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He’s a Giant! He’s a Catcher! He’s Busta!

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Buster Posey was voted the National League’s Most Valuable Player on Thursday. This season Posey had returned after being out more than half of last season after a collision at home plate that left him with a devastating leg injury. Not only did he fully recover, but in 2012 Posey set career highs with a .336 average, 24 homers and 103 RBIs. He helped the San Francisco Giants get to the World Series and win it in four games, becoming the World Champions for the second time in 3 years. Posey is the first catcher in four decades to win the award, determined by the Baseball Writers’ Association of America.

Posey’s 2011 collision

My admiration for catchers is immense. In my opinion, they do the hardest job in the game, squatting for 9 or more innings, up and down, up and down–the physical wear and tear alone is enormous. Then there’s the psychological aspect of managing pitchers, who, as I’ve pointed out before, are frequently psychotic.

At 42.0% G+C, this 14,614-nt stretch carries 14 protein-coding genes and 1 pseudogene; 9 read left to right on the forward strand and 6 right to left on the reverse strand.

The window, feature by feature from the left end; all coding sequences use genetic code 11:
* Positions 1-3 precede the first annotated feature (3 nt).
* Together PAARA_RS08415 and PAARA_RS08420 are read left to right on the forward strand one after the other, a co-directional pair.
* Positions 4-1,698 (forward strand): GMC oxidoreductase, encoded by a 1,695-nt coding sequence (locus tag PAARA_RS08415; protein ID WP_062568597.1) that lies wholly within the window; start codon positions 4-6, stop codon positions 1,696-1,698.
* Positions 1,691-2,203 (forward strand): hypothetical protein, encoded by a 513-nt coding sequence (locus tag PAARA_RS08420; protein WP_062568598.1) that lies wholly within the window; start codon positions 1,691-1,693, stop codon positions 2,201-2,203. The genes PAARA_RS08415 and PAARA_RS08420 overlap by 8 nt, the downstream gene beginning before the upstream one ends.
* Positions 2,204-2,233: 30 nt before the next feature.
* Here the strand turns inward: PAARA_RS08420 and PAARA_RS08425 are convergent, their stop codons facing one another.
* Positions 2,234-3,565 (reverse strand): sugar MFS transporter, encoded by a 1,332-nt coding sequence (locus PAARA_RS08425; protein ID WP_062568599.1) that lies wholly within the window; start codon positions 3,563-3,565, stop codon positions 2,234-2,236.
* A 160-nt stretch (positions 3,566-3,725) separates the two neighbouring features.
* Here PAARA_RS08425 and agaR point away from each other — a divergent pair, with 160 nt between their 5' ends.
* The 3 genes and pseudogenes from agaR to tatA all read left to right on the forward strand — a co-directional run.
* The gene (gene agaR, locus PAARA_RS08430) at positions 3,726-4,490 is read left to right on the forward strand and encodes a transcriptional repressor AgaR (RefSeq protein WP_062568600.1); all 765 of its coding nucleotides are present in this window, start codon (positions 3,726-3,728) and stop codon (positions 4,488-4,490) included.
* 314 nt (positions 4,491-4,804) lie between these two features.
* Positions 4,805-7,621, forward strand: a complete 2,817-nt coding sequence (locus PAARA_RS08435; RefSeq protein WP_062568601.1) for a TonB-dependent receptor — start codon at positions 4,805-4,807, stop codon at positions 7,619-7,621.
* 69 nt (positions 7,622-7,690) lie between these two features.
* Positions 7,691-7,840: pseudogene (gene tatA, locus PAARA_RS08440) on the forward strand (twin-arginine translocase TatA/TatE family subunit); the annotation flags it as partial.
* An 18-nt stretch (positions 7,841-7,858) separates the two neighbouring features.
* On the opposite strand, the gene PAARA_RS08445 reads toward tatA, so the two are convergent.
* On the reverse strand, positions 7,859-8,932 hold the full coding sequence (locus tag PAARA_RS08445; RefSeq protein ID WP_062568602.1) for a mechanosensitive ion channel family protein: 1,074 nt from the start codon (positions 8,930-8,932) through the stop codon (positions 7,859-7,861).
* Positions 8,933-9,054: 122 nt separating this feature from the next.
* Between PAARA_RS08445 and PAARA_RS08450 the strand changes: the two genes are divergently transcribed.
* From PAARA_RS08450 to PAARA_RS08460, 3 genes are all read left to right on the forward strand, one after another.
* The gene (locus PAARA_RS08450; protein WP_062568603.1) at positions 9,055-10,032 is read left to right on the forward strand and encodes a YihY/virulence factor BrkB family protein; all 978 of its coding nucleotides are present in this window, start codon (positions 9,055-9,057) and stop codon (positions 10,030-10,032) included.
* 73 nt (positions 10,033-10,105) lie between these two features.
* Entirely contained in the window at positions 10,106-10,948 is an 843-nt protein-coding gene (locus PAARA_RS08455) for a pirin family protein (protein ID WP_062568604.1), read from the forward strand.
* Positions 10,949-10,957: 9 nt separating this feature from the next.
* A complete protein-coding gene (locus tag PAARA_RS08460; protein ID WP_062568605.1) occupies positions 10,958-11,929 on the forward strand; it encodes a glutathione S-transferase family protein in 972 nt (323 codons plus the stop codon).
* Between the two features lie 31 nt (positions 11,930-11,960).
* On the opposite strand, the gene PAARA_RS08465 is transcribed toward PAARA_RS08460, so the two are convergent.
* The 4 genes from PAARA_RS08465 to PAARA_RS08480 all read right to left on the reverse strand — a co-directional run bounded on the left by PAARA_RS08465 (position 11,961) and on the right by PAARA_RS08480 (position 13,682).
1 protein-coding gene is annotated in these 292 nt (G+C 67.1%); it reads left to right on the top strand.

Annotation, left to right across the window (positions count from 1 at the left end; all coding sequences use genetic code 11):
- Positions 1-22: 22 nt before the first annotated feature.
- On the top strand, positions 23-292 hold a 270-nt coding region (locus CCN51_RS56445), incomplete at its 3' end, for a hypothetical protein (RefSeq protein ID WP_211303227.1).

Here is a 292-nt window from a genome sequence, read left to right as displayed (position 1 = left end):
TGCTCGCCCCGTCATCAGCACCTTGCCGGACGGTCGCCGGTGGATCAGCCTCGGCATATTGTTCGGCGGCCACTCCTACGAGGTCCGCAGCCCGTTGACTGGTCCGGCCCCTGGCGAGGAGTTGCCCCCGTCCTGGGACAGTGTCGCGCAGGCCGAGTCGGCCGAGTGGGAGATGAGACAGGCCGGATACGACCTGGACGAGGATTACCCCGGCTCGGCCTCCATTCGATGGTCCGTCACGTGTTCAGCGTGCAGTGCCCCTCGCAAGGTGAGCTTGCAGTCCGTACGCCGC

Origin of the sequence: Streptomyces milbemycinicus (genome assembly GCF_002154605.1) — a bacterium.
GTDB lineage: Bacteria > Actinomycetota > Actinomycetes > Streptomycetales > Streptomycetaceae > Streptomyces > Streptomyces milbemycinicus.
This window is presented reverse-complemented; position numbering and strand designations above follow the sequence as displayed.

Catchers are underpaid and underrated. Jorge Posadawas my favorite player partly because of his position. I used to call him “Jorge-He-Does-It-All” whenever he hit a clutch home run or a Grand Slam. He was a catcher who hit well.

Jorge Posada

Not superlatively, but well; some catchers can barely connect bat to ball. They’re also notorious for not running very fast on those wobbly “catcher’s legs” that are always going up and down, up and down…okay, no need to belabor the point. It’s a tough job.

That’s why, when a Buster Posey comes along, give credit where credit is due. He’s only 25 and just starting his career–with a bang. It’s going to be fun watching him mature and get even better. Go Buster!

Slideshow: Baseball’s Greatest Catchers

 

Barry Zito’s Chatter: The Loneliness of the Ace Pitcher

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Barry the Beautiful

I had to laugh when I checked my stats today and saw Dirty Laundry got its second highest number of views of all time yesterday. Under “Search Terms” were several variations of “Barry Zito Talks To Himself.” The phrase linked readers to the many posts I’ve written over the years about Zito, who I’m obviously mad about (if only he wasn’t so much younger than me…).